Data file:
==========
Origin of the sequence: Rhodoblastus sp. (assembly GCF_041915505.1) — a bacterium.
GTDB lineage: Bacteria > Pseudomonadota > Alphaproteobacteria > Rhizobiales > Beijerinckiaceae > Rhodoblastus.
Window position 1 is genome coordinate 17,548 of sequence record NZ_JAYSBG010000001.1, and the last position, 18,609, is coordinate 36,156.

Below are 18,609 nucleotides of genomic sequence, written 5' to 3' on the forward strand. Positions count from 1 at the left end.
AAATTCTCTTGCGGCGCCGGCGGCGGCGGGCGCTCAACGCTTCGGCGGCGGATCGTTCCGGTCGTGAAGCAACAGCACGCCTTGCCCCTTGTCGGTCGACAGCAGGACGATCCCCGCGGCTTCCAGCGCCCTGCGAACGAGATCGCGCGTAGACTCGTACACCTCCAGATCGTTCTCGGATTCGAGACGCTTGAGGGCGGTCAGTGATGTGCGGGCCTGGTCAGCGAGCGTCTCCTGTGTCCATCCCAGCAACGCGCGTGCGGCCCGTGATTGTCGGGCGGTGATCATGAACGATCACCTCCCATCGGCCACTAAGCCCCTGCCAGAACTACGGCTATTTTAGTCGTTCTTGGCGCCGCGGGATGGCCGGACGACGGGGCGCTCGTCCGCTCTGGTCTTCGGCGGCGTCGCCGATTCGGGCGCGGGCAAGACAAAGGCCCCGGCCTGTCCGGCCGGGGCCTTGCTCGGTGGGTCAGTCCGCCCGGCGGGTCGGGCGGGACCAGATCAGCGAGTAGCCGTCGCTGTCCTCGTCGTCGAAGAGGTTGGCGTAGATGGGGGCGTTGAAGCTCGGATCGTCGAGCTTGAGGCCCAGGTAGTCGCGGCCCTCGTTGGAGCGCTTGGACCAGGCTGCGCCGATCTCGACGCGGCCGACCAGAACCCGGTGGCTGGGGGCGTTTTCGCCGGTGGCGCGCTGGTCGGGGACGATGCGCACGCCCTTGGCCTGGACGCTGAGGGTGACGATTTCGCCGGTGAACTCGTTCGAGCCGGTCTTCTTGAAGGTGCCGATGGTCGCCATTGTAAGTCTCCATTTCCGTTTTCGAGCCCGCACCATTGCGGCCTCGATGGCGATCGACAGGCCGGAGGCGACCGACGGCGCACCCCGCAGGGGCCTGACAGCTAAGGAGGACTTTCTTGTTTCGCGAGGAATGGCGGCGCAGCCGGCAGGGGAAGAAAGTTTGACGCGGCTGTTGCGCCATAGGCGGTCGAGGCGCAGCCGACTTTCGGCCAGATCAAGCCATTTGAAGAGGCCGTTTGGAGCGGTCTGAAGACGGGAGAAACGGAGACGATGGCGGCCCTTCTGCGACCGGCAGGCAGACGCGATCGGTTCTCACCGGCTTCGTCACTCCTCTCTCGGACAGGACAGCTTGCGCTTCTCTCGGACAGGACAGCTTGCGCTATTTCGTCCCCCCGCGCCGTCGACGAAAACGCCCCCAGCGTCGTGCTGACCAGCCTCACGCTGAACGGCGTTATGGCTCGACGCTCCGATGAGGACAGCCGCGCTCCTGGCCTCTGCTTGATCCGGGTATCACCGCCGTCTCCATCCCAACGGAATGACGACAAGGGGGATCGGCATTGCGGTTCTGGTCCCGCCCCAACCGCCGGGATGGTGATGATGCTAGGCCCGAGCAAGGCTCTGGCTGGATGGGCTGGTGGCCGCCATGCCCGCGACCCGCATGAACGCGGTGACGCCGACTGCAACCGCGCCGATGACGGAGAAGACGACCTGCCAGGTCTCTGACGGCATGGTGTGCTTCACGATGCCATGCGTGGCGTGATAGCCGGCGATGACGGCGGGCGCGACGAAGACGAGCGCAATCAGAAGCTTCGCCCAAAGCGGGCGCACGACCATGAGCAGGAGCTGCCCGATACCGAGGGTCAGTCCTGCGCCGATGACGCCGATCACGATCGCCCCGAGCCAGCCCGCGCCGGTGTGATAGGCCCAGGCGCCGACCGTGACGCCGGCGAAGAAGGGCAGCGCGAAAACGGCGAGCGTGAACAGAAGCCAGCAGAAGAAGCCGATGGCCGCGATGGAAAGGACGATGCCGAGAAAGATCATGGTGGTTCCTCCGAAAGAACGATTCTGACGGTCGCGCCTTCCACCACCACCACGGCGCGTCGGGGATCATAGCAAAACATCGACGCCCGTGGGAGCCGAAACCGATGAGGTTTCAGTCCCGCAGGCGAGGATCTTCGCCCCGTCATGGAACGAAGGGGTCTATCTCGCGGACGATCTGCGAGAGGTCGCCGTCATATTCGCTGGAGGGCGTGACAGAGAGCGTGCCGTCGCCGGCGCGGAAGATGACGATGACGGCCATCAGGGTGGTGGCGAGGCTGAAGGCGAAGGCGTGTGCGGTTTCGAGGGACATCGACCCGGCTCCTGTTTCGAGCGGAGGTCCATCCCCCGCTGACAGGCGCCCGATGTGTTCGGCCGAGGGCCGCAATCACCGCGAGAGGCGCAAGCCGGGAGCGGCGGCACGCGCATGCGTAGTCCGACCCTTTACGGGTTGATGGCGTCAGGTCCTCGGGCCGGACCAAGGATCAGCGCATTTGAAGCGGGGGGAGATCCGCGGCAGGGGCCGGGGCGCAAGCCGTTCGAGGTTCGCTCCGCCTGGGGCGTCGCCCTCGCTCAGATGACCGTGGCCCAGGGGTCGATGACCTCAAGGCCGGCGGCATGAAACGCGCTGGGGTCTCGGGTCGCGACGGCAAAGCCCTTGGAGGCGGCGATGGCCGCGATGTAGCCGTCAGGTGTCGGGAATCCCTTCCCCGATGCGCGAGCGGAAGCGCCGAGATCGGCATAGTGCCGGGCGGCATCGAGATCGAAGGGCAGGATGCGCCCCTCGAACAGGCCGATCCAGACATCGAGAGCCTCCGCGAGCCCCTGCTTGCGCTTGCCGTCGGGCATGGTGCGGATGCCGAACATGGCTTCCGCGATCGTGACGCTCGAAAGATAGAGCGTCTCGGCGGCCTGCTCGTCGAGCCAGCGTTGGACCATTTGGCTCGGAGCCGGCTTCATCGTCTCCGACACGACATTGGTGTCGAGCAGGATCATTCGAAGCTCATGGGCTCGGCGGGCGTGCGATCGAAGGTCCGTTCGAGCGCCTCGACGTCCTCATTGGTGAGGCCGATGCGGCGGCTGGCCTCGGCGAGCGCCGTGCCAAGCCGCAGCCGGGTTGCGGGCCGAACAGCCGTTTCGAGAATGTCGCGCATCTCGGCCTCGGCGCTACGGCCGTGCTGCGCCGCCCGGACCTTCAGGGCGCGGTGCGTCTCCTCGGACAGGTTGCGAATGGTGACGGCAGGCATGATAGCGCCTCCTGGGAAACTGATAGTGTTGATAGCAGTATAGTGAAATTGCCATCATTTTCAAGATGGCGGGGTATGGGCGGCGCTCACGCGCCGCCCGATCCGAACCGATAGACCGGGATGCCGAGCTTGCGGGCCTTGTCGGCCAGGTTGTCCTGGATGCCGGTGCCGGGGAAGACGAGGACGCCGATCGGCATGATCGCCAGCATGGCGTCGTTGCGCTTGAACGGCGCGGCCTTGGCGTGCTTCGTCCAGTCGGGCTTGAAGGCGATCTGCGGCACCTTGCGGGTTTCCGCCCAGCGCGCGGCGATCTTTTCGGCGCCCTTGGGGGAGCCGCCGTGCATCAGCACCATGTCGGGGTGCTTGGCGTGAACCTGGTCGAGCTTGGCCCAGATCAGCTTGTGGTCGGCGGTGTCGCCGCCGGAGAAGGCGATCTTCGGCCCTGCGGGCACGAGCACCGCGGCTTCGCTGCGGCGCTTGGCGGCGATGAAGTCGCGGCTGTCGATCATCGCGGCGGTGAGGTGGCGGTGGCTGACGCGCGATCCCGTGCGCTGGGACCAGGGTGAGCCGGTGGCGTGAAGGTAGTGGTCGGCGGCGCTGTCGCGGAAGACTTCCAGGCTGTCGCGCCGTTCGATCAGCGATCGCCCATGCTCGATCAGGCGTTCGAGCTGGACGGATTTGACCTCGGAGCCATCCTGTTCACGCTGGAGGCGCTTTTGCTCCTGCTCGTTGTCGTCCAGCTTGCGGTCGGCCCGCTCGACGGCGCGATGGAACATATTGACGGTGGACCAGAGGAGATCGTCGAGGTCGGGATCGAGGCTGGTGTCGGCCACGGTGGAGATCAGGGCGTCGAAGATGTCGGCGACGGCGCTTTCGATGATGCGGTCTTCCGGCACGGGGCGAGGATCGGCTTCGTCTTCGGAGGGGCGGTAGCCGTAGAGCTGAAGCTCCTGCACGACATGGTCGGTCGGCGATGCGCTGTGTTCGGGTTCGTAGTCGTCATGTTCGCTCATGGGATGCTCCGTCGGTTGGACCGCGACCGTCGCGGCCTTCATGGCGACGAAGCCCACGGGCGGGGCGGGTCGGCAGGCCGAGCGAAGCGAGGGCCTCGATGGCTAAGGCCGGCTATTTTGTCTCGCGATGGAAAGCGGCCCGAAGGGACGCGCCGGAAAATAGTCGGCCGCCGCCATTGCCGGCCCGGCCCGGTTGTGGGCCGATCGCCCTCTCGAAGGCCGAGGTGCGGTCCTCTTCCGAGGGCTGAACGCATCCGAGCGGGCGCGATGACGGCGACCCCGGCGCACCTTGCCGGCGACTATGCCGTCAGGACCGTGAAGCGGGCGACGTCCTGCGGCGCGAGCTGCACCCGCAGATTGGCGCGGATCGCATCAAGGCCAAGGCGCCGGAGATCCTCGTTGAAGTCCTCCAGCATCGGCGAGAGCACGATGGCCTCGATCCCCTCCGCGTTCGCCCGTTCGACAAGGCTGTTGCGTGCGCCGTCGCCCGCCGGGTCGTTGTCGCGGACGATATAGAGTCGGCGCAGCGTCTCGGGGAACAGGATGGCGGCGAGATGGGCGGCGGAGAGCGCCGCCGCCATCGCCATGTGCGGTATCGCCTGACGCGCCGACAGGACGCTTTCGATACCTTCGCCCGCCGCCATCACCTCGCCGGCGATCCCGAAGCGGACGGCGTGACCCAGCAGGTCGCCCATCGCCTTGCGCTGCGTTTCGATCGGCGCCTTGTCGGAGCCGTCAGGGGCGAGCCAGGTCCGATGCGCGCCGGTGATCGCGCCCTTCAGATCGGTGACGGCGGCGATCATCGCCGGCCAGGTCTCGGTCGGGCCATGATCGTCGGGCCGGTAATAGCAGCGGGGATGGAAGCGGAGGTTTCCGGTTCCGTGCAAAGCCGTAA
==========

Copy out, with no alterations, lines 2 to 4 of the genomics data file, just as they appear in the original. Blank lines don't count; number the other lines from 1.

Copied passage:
GTDB lineage: Bacteria > Pseudomonadota > Alphaproteobacteria > Rhizobiales > Beijerinckiaceae > Rhodoblastus.
Window position 1 is genome coordinate 17,548 of sequence record NZ_JAYSBG010000001.1, and the last position, 18,609, is coordinate 36,156.

Below are 18,609 nucleotides of genomic sequence, written 5' to 3' on the forward strand. Positions count from 1 at the left end.